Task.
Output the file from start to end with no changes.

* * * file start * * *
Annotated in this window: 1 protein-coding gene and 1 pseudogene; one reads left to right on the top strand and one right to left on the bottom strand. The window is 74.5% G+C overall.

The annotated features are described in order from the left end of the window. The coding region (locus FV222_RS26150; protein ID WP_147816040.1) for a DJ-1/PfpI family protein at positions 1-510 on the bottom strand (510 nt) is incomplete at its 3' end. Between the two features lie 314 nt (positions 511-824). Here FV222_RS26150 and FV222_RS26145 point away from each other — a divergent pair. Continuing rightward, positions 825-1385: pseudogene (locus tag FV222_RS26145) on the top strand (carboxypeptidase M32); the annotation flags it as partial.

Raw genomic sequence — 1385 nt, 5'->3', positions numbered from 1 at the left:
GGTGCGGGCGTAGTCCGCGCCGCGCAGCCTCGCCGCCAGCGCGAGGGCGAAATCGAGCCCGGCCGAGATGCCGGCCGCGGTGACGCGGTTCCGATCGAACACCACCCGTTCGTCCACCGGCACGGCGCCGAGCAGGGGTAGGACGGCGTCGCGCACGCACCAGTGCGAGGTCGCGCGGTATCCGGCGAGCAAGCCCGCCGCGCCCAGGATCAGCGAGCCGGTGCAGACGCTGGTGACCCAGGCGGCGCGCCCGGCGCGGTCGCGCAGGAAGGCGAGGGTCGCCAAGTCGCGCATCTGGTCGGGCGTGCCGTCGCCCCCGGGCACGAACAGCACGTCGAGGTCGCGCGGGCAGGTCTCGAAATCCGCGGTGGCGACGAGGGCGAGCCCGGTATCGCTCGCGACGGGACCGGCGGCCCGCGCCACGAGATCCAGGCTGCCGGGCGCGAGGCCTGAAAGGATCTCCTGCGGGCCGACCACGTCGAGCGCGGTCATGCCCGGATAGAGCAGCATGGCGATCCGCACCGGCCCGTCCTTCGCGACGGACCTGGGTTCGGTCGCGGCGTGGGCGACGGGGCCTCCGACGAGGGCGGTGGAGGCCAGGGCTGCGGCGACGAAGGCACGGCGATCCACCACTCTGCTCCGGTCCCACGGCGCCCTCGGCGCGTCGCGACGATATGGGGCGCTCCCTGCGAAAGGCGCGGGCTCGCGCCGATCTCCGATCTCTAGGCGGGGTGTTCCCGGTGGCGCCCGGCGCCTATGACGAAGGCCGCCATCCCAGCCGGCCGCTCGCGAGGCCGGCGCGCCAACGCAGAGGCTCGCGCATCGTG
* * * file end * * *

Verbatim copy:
Annotated in this window: 1 protein-coding gene and 1 pseudogene; one reads left to right on the top strand and one right to left on the bottom strand. The window is 74.5% G+C overall.

The annotated features are described in order from the left end of the window. The coding region (locus FV222_RS26150; protein ID WP_147816040.1) for a DJ-1/PfpI family protein at positions 1-510 on the bottom strand (510 nt) is incomplete at its 3' end. Between the two features lie 314 nt (positions 511-824). Here FV222_RS26150 and FV222_RS26145 point away from each other — a divergent pair. Continuing rightward, positions 825-1385: pseudogene (locus tag FV222_RS26145) on the top strand (carboxypeptidase M32); the annotation flags it as partial.

Raw genomic sequence — 1385 nt, 5'->3', positions numbered from 1 at the left:
GGTGCGGGCGTAGTCCGCGCCGCGCAGCCTCGCCGCCAGCGCGAGGGCGAAATCGAGCCCGGCCGAGATGCCGGCCGCGGTGACGCGGTTCCGATCGAACACCACCCGTTCGTCCACCGGCACGGCGCCGAGCAGGGGTAGGACGGCGTCGCGCACGCACCAGTGCGAGGTCGCGCGGTATCCGGCGAGCAAGCCCGCCGCGCCCAGGATCAGCGAGCCGGTGCAGACGCTGGTGACCCAGGCGGCGCGCCCGGCGCGGTCGCGCAGGAAGGCGAGGGTCGCCAAGTCGCGCATCTGGTCGGGCGTGCCGTCGCCCCCGGGCACGAACAGCACGTCGAGGTCGCGCGGGCAGGTCTCGAAATCCGCGGTGGCGACGAGGGCGAGCCCGGTATCGCTCGCGACGGGACCGGCGGCCCGCGCCACGAGATCCAGGCTGCCGGGCGCGAGGCCTGAAAGGATCTCCTGCGGGCCGACCACGTCGAGCGCGGTCATGCCCGGATAGAGCAGCATGGCGATCCGCACCGGCCCGTCCTTCGCGACGGACCTGGGTTCGGTCGCGGCGTGGGCGACGGGGCCTCCGACGAGGGCGGTGGAGGCCAGGGCTGCGGCGACGAAGGCACGGCGATCCACCACTCTGCTCCGGTCCCACGGCGCCCTCGGCGCGTCGCGACGATATGGGGCGCTCCCTGCGAAAGGCGCGGGCTCGCGCCGATCTCCGATCTCTAGGCGGGGTGTTCCCGGTGGCGCCCGGCGCCTATGACGAAGGCCGCCATCCCAGCCGGCCGCTCGCGAGGCCGGCGCGCCAACGCAGAGGCTCGCGCATCGTG